Gravestone, holly

or this already sporting its Christmas holly.

Gravestones, holly

A few are upright,

Gravestone leaning

some less so,

Gravestone in grass 1Gravestone in grass 2Gravestones 3

and others had given up the battle with gravity.

Tree stump and gravestones 1Tree stump and gravestones 2

The stump of a fallen tree was in good company.


This roller hid round the back of the church.

Door handles

St Mary the Virgin 1

As in most of our churches today, the front door was locked.

St Mary the Virgin 2

Fortunately for me, Jenny was working in the small office accessed by an open side door.

This very friendly person showed me into the church, currently set out for the various community activities offered, that can be found on https://bransgore.org.

Stained glass 1Stained glass 2Stained glass 3Stained glass 4

She put on the lights so that I could photograph the stained glass, much of the original of which has been lost.

Stained glass July 3rd 1922

In particular, climbing on a chair to do so, Jenny was keen to show me the preserved panel from July 3rd, 1822, bearing the etched date in the bottom left hand corner. To the left of the bottom of the orange cross the name of R. Carter, glazier, Priory Glassworks can be discerned when the image is enlarged.

Wikipedia tells us that ‘the church of Saint Mary the Virgin was erected in 1822 as a chapel of ease.[10][11] The church is of brick with stone dressings,[11] with a tower and originally a spire.[12] However, the spire was removed in 1967. The early 16th-century font, which is said to have come from Christchurch, is octagonal, with a monogram J D, perhaps for “John Draper,” the last Prior of Christchurch Priory.[11] The ecclesiastical parish of Bransgore was formed in 1875 from parts of Christchurch and Sopley.[11][13] Henry William Wilberforce, son of William Wilberforce (known for his campaign against slavery), was once the vicar of Saint Mary’s church.’

When we visited MacPenny’s Garden Centre two days ago we were given this brochure:

We would always welcome an opportunity to try out a new curry restaurant. When the proprietor had the courage to open the venture on Friday 13th, this proved irresistible. Jenny explained that the church had the facilities and was there to help local activities.

The evening in the church hall was most convivial, and the food served by the Bartlett family quite superb. Jack was a splendid sommelier who assisted his sister Sophie with the waiting tasks.

From the moment of entry our nostrils were enticed by the authentic aromas emanating from the kitchen on full view of diners. Everything was cooked to order.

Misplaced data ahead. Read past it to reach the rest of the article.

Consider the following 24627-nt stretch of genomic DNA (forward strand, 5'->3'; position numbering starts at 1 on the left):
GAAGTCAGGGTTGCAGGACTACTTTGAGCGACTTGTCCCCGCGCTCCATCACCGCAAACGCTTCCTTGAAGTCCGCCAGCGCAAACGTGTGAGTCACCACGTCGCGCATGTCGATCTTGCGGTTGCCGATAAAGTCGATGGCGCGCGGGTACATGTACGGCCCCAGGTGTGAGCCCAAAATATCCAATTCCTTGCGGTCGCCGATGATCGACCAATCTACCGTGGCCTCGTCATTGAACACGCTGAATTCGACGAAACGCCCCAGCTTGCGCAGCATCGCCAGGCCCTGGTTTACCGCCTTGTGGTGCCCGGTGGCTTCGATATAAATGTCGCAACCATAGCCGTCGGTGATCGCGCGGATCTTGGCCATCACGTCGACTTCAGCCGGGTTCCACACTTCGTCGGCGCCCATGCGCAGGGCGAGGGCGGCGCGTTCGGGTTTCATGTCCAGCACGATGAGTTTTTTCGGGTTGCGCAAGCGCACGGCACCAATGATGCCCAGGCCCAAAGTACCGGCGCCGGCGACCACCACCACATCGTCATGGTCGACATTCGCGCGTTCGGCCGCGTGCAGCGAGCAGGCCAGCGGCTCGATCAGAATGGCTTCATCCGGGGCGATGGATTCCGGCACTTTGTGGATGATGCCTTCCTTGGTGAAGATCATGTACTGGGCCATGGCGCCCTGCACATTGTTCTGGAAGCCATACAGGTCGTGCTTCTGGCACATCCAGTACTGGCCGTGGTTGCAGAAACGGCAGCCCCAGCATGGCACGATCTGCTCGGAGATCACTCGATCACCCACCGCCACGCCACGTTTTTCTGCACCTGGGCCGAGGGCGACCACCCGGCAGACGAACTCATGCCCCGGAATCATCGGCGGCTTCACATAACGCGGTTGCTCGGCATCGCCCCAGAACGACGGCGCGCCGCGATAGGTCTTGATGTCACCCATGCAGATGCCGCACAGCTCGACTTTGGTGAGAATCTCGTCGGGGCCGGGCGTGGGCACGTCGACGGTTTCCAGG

Dave’ s cooking was a marvel. We began with superb crisp popadoms with a variety of chutneys. The prawn puris that followed were as good as any we have ever tasted.

Majid, the manager of the Akash in Edgware Road that I regularly frequented for more than 35 years, would remove from the table any onion bhajis that his eyes told him were not up to scratch. He, and I, would have given Dave’s full marks, for their perfect crisp texture and exquisite taste.

Prawn jalfrezi

My main course was prawn jalfrezi, and Jackie’s prawn bhuna. Both were succulent, and superbly flavoured. We shared delicate pilau rice and soft chapatis. Encouraged to bring our own bottles, we brought an Argentinian white wine that I can’t remember. Jack kept it in the fridge for us and kept our glasses replenished. That’s probably why I can’t remember what it was.


Defying Gravity


Our final resting places are often a matter of circumstance, history, and almost arbitrary geography. So it was for my father, whose grave we visited yesterday, featuring it on my post. Having, apart from his war years in France, spent the majority of his life in and around Wimbledon where he was born, Dad retired to the village of Horndean in East Hampshire, expecting to spend his retirement there. It was not to be long before his death, leaving my mother to spend the next thirty years alone. She will be 95 in two days time.

Although she now lives in West End near my sister, Elizabeth, Mum has booked her place to join him when the time comes, as she first did in the early 1940s.

A short distance from my parents’ then home lies Catherington Cemetery which opened in 1966, in time to receive my father’s body 21 years later. It is managed by East Hampshire Council.

Tim Lambert, in http://www.localhistories.org/catherington.html gives us the following information: ‘During the Middle Ages Catherington was a small and isolated village. It stood in the Forest of Bere. That was a great forest that stretched from the border of Hampshire to Winchester. At that time Waterlooville and Cowplain did not exist. Catherington must have been a very quiet and secluded place [which developed slowly until] in 1901 its population was only a little over 1,300. Meanwhile Catherington Church of All Saints was rebuilt in 1883 by the architect Edmund Ferrey (1845-1900).’ Villagers now number around 4,000.

All Saints Churchyard

As I wrote yesterday this public cemetery stands next to that of All Saints Parish Church, which has its origins in Saxon and Norman times. Currently the church is undergoing repairs to the drains and the roof. The tombs of Admirals Sir Charles Napier and  Sir Christopher Cradock in company with that of the actor Edmund Kean are among the residents of this plot.

Gravestones 1Gravestones 2Gravestones 3

Whereas the graves of those in the modern cemetery are laid out in straight, upright, rows,  those in the churchyard are the more familiar lurching, lichen covered relics giving rise to the unfortunate description